- Oxygen: You may need extra oxygen if your blood oxygen level is lower than it should be. You may get oxygen through a mask placed over your nose and mouth or through small tubes placed in your nostrils. Ask your caregiver before you take off the mask or oxygen tubing.
What are the risks of aspiration pneumonia?
If you continue to aspirate, you could have long-term inflammation of your lungs. This can cause you to get aspiration pneumonia again and again. Your lungs may slowly fail to pump enough oxygen into your blood. You could develop a blood infection called sepsis, or a lung abscess. This means part of your lung tissue begins to die. Any of the risks of aspiration pneumonia can be life-threatening.
How can aspiration pneumonia be prevented?
A speech-language pathologist can teach you exercises to strengthen the muscles you use to swallow. A dietitian, nurse, occupational therapist, or physical therapist may teach you what to eat and how to swallow safely. The following can help prevent aspiration pneumonia:
- Sit up while you eat: Never eat while you are lying flat on your back. If you are bedridden, keep the head of your bed slightly up (at about a 30° to 45° angle) while you eat. Take small bites, eat slowly, and swallow with your chin down.
- Eat thickened foods and drinks: A dietitian can teach you how to thicken your food so you have less trouble swallowing. Instead of a cup, drink liquids through a straw or sip them from a spoon.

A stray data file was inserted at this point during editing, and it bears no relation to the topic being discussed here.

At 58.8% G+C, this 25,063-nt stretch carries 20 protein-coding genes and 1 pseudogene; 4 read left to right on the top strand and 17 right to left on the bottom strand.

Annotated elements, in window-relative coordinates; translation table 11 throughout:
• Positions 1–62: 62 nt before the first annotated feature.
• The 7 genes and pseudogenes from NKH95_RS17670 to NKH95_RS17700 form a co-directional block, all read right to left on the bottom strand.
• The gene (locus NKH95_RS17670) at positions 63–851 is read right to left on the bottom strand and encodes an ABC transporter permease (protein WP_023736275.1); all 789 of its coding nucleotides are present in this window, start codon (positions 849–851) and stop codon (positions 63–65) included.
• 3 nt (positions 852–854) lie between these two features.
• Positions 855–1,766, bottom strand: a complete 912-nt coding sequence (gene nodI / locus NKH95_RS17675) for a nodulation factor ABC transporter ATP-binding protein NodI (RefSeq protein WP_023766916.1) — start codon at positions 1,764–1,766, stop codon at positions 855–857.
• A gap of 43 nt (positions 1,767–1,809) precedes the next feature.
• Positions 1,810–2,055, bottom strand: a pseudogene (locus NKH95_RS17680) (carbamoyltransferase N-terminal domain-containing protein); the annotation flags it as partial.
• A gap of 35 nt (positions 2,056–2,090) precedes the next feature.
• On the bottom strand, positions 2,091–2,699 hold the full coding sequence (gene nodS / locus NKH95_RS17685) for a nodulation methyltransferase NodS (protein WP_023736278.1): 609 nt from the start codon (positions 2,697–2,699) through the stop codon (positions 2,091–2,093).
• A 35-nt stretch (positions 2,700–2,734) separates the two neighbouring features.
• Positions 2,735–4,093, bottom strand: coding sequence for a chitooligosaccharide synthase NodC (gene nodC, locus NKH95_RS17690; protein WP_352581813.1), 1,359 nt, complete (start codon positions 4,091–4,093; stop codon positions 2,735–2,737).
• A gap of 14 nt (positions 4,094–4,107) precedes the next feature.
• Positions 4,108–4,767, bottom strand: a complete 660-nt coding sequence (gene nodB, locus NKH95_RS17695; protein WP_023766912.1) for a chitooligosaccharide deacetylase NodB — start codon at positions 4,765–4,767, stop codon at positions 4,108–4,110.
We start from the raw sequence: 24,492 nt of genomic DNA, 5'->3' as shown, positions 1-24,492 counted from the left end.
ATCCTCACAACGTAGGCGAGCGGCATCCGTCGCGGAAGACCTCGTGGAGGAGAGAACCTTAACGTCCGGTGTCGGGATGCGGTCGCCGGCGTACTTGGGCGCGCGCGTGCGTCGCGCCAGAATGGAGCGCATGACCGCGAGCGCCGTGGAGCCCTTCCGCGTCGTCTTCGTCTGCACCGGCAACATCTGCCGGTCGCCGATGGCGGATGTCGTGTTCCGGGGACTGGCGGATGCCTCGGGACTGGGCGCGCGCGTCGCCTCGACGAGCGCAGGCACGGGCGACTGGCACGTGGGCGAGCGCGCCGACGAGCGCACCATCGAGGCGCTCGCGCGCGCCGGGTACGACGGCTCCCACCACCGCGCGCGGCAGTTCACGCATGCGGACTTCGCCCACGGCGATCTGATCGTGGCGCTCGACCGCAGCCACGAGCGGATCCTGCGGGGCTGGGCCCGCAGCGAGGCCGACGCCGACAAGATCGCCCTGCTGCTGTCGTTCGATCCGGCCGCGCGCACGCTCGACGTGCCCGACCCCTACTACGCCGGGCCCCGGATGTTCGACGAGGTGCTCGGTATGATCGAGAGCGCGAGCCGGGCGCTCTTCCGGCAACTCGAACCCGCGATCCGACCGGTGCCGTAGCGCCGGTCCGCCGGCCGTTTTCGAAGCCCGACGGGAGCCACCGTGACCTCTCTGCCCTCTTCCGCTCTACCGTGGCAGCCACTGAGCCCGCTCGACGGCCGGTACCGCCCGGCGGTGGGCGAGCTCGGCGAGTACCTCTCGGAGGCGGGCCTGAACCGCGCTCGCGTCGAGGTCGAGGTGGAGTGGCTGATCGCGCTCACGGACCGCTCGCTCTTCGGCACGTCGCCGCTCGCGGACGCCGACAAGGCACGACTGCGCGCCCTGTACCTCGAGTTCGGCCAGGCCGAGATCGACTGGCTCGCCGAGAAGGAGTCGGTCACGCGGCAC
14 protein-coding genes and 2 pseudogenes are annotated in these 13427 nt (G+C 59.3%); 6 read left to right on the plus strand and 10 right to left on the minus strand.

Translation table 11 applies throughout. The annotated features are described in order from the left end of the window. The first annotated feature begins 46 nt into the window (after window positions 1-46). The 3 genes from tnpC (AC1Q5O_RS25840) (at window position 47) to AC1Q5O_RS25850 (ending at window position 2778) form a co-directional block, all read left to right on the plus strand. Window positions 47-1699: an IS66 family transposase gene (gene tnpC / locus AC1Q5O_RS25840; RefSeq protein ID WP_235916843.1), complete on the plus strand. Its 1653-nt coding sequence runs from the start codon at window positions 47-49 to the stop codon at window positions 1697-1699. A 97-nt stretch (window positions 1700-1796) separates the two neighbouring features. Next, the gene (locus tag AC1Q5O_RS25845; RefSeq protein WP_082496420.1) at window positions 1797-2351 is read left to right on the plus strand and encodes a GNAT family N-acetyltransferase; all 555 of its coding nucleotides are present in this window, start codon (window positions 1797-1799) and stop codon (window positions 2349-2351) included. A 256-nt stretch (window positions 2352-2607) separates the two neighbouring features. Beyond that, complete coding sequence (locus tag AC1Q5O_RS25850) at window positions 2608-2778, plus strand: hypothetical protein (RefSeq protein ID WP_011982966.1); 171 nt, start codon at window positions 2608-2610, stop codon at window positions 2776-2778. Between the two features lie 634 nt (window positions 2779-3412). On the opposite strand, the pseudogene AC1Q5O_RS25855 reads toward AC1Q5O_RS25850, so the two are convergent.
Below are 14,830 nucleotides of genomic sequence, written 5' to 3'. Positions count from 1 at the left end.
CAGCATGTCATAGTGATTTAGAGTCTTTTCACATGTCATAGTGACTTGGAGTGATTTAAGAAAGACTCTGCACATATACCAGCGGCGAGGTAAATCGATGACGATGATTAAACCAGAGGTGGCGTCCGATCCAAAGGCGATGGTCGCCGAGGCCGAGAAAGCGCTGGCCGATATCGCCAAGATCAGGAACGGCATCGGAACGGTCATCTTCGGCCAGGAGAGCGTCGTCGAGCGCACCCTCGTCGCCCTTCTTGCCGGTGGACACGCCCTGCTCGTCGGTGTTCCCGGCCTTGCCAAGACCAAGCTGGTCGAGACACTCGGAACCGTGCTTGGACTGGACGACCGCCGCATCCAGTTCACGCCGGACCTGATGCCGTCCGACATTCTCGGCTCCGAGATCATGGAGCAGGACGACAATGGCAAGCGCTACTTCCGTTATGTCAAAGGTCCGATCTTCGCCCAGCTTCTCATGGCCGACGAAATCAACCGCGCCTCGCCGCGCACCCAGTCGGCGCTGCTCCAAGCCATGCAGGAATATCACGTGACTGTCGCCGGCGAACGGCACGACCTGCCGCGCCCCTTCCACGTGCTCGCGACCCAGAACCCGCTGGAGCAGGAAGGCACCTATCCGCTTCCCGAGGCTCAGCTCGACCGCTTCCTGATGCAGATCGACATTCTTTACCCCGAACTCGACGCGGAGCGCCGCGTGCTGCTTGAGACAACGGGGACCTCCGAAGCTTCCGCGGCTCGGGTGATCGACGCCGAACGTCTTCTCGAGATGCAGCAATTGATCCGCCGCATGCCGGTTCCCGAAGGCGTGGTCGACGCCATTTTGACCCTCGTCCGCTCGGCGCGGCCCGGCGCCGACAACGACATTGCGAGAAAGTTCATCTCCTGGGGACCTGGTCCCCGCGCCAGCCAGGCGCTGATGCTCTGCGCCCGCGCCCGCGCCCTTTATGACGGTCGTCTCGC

- Care for your teeth and mouth: Mouth care can help kill harmful bacteria in your mouth so you do not aspirate them. While you are sitting up, brush your teeth for 2 minutes daily after breakfast and again after dinner. Also brush your tongue. If you do not have teeth, gently brush your gums with a soft toothbrush. Dentures should be removed and cleaned with an electric toothbrush and water after breakfast and dinner. Soak dentures overnight in a cleaning solution. Visit a dentist regularly to have your teeth and gums cleaned.
- Avoid or use fewer sedative medicines: These medicines increase the risk of aspiration because they dry out your mouth and make you drowsy. Use fewer antihistamine medicines because they also make your mouth dry.
- Do not smoke: Smoking increases your risk for aspiration pneumonia.
When should I contact my caregiver?
Contact your caregiver if:
- You have a fever.
- Your symptoms are not better after 2 or 3 days of treatment.
- You have questions or concerns about your condition or care.
When should I seek immediate care?
Seek care immediately or call 911 if:
- You aspirate or you see a person aspirate.
- You are confused or cannot think clearly.
- You have chest pain.
- You have more trouble breathing or your breathing seems faster than normal.
You have the right to help plan your care. Learn about your health condition and how it may be treated. Discuss treatment options with your caregivers to decide what care you want to receive. You always have the right to refuse treatment.
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The above information is an educational aid only. It is not intended as medical advice for individual conditions or treatments. Talk to your doctor, nurse or pharmacist before following any medical regimen to see if it is safe and effective for you.